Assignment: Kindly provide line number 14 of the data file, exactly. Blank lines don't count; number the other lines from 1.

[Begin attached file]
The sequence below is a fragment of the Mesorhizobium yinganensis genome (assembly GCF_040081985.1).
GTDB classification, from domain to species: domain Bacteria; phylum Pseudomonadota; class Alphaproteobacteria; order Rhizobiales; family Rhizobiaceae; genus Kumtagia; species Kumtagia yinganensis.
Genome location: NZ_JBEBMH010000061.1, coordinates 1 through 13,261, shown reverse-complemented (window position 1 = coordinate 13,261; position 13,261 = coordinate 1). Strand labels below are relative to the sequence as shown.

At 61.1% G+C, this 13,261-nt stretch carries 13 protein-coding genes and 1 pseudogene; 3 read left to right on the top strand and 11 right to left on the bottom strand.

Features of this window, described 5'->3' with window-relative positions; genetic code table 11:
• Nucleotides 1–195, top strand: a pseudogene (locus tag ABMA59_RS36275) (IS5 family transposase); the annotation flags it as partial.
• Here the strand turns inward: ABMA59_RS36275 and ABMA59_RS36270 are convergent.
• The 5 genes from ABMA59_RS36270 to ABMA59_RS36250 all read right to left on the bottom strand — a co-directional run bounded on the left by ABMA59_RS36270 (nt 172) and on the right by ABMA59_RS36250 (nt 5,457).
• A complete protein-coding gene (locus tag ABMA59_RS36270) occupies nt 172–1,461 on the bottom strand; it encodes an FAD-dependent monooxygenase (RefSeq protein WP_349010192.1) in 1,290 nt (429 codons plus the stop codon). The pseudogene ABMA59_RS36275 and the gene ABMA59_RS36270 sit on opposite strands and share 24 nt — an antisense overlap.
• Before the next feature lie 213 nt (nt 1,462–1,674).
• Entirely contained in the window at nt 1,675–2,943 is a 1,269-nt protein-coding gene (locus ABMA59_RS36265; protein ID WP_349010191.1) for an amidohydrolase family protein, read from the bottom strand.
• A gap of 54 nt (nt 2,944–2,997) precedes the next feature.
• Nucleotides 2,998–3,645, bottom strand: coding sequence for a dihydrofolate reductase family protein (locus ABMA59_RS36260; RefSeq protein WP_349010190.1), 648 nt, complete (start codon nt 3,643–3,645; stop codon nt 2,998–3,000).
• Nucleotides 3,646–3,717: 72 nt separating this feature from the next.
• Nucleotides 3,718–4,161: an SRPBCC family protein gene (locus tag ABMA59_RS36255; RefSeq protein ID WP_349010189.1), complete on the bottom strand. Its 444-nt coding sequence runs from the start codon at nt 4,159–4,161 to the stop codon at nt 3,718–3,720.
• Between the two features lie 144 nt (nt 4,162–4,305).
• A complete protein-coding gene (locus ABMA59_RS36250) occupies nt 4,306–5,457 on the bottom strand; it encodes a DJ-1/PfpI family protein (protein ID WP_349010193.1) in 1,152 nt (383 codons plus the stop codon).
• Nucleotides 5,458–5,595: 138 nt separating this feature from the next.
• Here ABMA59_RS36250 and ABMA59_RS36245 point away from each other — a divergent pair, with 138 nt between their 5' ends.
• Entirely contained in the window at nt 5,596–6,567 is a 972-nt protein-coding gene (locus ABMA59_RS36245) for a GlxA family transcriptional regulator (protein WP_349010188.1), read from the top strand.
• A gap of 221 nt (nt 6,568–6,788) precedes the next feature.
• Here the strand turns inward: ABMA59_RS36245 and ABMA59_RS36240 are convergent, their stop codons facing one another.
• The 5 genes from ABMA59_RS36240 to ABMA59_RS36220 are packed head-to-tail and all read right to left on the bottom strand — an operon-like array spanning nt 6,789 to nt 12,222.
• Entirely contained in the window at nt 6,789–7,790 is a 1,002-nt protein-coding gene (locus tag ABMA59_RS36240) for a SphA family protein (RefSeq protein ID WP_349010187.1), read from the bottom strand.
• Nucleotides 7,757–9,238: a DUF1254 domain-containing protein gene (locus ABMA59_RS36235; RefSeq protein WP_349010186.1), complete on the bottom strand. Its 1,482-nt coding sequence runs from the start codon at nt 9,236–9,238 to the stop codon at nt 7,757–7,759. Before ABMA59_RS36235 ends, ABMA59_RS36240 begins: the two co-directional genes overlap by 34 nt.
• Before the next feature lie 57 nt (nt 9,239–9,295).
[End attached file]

• Nucleotides 3,646–3,717: 72 nt separating this feature from the next.